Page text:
This morning’s unrevised Q4 GDP number at 2.2% on declining corporate profits provides just the right ambiance for a what has been a gloomy week. While we had a completely separate trade looking at multi-year lows in , “Time to Sweeten on Sugar,” most of our focus was on the financial markets.
I’ve posited several times that the commercial trader group in the Commodity Futures trading Commission’s weekly Commitment of Traders report are the best predictors of medium term moves in the market. Their models are better. Their information is better. Their access is better. These statements apply to everything from their weather models to the latest in artificial intelligence to having ears in all the right places. Before this is dismissed as a cynic “hating” the game, remember that we can put the commercial traders’ actions in the markets to use for our own benefit. That is the basis behind our research at COT Signals.
We’ve been discussing the turmoil in the financial markets for the last three weeks both literally and figuratively. We’ve discussed the massive flow of money headed into the short-term rates in, “Expected Turbulence in the Financial Markets.” We noted the rotation from industrial to precious metals in, “Re-shuffling the Metals Markets.” We’ve caught both sides of the equity market volatility between, “Equity Rally Waves a Caution Flag” and “Hidden Strength in the S&P 500.” The final piece of the confusion was addressed timely enough in, “Bottoming Action in the Euro Currency” which we wrote the night before the Dollar turned. The point of all this review is that today’s action in the copper market further reinforces the increasingly negative attitude that the commercial traders are taking towards global output. Taken in total, the signs are negative. Taken individually, they are good trading opportunities.
Is this the first failure of the coming weakness? We’ve been planning ahead in, “Equity Rally Waves a Caution Flag.”
The sugar futures market has been in a slow motion slide for nearly two years. This follows the market axiom that nothing beats low price like low prices and the expected surplus this year further adds to those concerns. That being said, the sugar market is trading at prices not seen since July of 2010. Furthermore, the sugar market’s seasonality should coincide with commercial long hedgers taking advantage of these multi-year low prices. Finally, the sugar market’s inherent volatility tends to reward forward thinking traders as this market can quickly leave its participants playing catch up.
This was a quiet week for our trading in spite of the explosive moves created by the Fed. Those brave souls willing to take currency positions ahead of the announcement based on our Discretionary COT Signals were handsomely rewarded as our COT Sell Signal in the U.S. Dollar Index was sent out before 10pm on the 17th.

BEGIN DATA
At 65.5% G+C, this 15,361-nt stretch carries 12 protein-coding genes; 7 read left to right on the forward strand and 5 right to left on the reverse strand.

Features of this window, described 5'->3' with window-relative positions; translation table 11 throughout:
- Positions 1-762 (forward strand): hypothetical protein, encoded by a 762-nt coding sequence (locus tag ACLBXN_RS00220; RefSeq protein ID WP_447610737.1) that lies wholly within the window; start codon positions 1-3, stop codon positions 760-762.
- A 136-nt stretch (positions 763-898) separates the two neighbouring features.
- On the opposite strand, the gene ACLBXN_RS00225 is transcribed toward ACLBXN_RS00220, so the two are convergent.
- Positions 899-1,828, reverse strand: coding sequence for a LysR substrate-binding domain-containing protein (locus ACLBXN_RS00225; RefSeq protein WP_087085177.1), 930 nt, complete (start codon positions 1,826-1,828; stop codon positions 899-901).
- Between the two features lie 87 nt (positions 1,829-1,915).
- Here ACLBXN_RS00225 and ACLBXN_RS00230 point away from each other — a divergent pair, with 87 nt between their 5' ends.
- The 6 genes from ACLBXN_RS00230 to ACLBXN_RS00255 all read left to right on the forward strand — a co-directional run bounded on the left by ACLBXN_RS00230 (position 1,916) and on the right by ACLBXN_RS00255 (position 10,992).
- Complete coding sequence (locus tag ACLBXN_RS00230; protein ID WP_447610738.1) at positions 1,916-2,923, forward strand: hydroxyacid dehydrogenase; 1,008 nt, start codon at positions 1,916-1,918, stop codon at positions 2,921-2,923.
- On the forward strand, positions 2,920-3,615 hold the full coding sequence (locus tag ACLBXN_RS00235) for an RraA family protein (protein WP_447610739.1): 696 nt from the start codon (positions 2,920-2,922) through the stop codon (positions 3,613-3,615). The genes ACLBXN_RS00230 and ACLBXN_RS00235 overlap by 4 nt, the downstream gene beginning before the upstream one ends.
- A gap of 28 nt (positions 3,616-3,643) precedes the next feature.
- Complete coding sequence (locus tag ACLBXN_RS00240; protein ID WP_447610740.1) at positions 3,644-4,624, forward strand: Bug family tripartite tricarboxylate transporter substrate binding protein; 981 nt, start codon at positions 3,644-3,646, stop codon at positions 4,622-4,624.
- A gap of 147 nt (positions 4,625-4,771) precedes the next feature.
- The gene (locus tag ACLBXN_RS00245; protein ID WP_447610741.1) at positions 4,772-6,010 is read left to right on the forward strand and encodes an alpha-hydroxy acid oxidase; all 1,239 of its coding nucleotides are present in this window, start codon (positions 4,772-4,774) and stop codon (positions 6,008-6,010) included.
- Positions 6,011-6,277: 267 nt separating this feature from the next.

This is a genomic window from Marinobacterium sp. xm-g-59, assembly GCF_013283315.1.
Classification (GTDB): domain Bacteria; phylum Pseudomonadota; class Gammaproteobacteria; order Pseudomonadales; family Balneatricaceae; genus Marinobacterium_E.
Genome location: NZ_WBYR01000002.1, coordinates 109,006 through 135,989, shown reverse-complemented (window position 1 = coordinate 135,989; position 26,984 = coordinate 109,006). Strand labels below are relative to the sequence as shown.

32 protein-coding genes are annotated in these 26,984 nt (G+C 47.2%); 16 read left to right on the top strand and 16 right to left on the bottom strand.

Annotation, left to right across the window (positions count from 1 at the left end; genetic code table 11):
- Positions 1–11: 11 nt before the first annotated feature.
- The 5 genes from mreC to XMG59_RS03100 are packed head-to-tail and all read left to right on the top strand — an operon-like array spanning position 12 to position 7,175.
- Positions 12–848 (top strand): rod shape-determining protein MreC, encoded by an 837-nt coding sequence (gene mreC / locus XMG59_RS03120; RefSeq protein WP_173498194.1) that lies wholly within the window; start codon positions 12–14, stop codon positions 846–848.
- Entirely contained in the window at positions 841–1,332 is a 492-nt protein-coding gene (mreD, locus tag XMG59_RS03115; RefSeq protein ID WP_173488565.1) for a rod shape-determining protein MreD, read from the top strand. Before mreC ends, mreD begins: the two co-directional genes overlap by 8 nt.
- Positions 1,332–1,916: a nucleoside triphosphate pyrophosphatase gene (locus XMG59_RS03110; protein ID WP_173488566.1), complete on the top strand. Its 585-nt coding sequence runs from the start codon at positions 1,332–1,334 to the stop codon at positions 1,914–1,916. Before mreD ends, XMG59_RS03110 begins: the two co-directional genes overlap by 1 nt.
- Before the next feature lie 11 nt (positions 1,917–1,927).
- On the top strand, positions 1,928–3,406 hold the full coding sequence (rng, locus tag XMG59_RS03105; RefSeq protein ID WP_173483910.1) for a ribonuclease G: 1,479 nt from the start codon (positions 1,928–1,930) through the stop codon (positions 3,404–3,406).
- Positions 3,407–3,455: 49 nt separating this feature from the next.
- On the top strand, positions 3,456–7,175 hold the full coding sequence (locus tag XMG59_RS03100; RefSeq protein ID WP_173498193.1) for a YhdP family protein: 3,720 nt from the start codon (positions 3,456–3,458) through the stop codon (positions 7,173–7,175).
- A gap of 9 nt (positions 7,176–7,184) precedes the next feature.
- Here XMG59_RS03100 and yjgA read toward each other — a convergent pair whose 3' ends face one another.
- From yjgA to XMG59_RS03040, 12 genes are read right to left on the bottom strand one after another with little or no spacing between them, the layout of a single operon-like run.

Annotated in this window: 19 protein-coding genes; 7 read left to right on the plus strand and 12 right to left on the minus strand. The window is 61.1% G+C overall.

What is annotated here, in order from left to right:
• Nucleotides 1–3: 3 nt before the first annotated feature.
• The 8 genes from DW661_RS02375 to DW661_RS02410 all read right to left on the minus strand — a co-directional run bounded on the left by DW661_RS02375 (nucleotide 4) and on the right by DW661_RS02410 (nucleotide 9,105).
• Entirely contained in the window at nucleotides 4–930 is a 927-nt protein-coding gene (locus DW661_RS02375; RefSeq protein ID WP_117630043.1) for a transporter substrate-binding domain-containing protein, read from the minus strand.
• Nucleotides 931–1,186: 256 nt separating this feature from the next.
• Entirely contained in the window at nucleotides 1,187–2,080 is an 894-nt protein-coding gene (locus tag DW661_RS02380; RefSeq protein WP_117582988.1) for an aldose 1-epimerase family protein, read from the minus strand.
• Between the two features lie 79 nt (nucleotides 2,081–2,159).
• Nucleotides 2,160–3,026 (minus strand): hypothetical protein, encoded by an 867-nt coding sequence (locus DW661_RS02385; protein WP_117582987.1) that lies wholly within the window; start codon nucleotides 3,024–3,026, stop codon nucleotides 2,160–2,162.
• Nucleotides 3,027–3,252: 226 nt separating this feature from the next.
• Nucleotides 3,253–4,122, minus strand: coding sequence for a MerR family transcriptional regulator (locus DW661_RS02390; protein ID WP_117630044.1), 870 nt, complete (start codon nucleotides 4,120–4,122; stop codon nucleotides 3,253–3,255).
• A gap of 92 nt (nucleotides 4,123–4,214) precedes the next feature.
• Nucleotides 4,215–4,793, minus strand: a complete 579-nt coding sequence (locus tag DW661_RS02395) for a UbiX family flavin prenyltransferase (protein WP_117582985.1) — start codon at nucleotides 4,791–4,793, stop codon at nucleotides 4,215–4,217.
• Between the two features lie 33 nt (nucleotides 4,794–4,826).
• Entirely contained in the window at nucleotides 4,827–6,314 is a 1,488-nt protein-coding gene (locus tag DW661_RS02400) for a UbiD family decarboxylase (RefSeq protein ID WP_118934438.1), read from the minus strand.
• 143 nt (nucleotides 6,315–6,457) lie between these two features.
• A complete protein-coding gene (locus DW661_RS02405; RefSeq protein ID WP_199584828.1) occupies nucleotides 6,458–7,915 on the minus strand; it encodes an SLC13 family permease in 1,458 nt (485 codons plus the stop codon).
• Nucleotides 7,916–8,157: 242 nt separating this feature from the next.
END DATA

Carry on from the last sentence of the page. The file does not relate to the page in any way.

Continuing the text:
Our focus took a macro view as we attempt to assimilate contradicting indicators into a general thesis upon which to base our long-term trading. We found, “Hidden Strength in the S&P 500,” in our piece for Equities.com. Once again, ahead of the Fed’s announcement.
I frequently talk about using the commercial traders as a proxy for fundamental information. Commercial traders’ pinpoint focus on the markets they trade takes into account the supply and demand structure within their individual markets, including stocks and bonds. Furthermore, their actions within the markets they trade literally, tell us what they expect to happen within their market going forward. Thus, our thesis that, “No one knows the markets they trade like those whose livelihood is based directly upon the correct forecasting of their market.” All things being equal, when my analysis of the fundamentals seems confounded, I defer to the respective experts within their markets. Finally, when the market sectors are analyzed in total, commercial traders’ actions can lead to a bigger picture. The recent shift in their positions within the financial markets leads me to believe Continue reading Expected Turbulence in the Financial Markets
The recent action in the equity markets has been volatile and confusing to say the least. Today, we’ll focus on the S&P 500 futures and the COT buy signal generated by the recent sell off. Later in the week, we’ll examine the decoupling between the Nasdaq 100 and the S&P 500 which could very well be the most obvious clue to the bigger picture.
This week, we took a step back and looked at the markets in groups. We focused on the metal and meat markets in general while only discussing specifically, a soybean meal trade.
Re-Shuffling the Metal Markets which we wrote for TraderPlanet focused on the growing commercial trader position in the precious metals. There’s no question they’ve been big buyers on the recent decline and their total positions are controlling a larger percentage of open interest with each additional contract they buy.
See our mechanical Soybean Meal program’s Equity Curve
We ended the week with a broad outline of the interaction between commercial traders and seasonal analysis in hogs and cattle. We featured the current seasonal charts by Moore Research and combined them with our own Commitment of Traders charts to demonstrate effectiveness of these tools when combined.
See all 9 charts and commentary in Hogs and Cattle Bottoming Out.
See the equity curve for the Meats Sample Portfolio.